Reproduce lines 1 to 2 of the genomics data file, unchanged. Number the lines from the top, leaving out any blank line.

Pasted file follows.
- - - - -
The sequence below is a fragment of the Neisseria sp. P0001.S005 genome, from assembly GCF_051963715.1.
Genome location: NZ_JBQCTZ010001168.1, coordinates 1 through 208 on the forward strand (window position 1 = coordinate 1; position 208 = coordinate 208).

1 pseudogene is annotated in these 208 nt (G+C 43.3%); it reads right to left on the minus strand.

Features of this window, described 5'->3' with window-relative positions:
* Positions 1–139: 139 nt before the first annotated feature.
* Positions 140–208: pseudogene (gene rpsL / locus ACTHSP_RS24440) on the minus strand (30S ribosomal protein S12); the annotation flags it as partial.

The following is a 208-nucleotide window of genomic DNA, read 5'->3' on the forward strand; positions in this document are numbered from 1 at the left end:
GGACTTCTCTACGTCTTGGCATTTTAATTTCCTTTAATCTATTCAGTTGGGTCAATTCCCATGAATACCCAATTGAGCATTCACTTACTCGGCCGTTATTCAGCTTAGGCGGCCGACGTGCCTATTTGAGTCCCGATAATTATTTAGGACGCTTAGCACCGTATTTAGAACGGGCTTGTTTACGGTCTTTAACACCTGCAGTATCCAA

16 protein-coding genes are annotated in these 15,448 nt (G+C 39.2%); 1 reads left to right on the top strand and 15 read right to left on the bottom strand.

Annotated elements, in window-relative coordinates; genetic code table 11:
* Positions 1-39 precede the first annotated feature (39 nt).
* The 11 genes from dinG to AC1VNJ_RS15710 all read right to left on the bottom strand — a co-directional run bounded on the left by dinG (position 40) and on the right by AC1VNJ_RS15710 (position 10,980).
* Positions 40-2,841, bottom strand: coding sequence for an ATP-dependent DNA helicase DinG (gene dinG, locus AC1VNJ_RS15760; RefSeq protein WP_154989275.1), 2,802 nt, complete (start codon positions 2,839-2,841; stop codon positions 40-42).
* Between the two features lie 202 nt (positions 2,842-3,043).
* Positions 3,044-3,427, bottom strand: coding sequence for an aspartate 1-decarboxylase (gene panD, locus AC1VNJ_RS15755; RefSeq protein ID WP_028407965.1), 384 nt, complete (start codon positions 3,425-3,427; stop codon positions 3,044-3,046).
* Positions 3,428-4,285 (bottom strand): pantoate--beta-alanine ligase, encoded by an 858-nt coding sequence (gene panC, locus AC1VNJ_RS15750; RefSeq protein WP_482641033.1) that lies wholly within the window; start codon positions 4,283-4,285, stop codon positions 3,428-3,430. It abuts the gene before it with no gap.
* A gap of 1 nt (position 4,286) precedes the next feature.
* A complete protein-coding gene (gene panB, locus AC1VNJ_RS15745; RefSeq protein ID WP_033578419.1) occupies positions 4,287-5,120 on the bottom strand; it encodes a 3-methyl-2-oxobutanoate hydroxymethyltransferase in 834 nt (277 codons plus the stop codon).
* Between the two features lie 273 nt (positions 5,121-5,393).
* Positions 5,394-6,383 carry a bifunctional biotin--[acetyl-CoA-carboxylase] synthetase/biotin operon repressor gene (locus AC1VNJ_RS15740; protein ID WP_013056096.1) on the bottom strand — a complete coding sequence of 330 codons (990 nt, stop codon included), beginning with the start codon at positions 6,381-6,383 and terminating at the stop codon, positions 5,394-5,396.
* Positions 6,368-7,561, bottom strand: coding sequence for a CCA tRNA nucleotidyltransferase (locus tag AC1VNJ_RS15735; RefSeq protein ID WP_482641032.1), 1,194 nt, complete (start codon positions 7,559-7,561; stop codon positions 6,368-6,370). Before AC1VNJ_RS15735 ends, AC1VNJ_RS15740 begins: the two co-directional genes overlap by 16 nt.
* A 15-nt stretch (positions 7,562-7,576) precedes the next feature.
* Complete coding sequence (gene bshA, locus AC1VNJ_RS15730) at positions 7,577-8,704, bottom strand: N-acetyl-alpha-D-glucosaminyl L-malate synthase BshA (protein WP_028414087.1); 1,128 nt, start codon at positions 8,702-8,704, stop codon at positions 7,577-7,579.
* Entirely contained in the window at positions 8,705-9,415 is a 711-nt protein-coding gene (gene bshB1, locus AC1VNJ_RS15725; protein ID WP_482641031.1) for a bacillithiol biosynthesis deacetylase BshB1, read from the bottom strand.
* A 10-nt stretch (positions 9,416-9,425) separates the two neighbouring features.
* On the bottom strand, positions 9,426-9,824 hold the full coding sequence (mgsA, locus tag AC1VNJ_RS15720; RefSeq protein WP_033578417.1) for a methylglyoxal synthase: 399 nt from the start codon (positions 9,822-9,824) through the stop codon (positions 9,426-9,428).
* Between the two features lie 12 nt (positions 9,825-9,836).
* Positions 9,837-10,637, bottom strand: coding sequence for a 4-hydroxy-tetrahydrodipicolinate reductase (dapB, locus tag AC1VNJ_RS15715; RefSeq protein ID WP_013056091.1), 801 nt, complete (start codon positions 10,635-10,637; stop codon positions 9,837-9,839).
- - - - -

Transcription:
The sequence below is a fragment of the Neisseria sp. P0001.S005 genome, from assembly GCF_051963715.1.
Genome location: NZ_JBQCTZ010001168.1, coordinates 1 through 208 on the forward strand (window position 1 = coordinate 1; position 208 = coordinate 208).